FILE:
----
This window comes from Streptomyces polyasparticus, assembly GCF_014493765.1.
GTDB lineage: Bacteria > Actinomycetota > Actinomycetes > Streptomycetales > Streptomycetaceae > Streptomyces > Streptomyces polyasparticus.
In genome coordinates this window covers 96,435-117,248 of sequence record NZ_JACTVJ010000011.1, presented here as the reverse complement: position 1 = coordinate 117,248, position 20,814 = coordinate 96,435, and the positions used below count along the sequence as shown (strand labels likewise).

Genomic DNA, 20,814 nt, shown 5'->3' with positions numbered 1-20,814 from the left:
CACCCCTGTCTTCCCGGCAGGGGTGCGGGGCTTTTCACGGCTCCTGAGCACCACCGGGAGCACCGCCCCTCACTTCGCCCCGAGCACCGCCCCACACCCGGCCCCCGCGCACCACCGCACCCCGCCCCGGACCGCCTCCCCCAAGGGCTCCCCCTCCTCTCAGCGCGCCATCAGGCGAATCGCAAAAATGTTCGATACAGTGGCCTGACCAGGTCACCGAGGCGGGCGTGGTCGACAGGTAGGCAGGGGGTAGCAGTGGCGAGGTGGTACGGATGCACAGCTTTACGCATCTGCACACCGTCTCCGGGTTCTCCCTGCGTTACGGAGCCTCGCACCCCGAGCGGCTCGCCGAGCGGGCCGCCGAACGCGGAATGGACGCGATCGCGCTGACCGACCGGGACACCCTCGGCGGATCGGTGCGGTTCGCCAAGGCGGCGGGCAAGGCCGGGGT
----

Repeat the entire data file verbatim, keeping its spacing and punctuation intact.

This window comes from Streptomyces polyasparticus, assembly GCF_014493765.1.
GTDB lineage: Bacteria > Actinomycetota > Actinomycetes > Streptomycetales > Streptomycetaceae > Streptomyces > Streptomyces polyasparticus.
In genome coordinates this window covers 96,435-117,248 of sequence record NZ_JACTVJ010000011.1, presented here as the reverse complement: position 1 = coordinate 117,248, position 20,814 = coordinate 96,435, and the positions used below count along the sequence as shown (strand labels likewise).

Genomic DNA, 20,814 nt, shown 5'->3' with positions numbered 1-20,814 from the left:
CACCCCTGTCTTCCCGGCAGGGGTGCGGGGCTTTTCACGGCTCCTGAGCACCACCGGGAGCACCGCCCCTCACTTCGCCCCGAGCACCGCCCCACACCCGGCCCCCGCGCACCACCGCACCCCGCCCCGGACCGCCTCCCCCAAGGGCTCCCCCTCCTCTCAGCGCGCCATCAGGCGAATCGCAAAAATGTTCGATACAGTGGCCTGACCAGGTCACCGAGGCGGGCGTGGTCGACAGGTAGGCAGGGGGTAGCAGTGGCGAGGTGGTACGGATGCACAGCTTTACGCATCTGCACACCGTCTCCGGGTTCTCCCTGCGTTACGGAGCCTCGCACCCCGAGCGGCTCGCCGAGCGGGCCGCCGAACGCGGAATGGACGCGATCGCGCTGACCGACCGGGACACCCTCGGCGGATCGGTGCGGTTCGCCAAGGCGGCGGGCAAGGCCGGGGT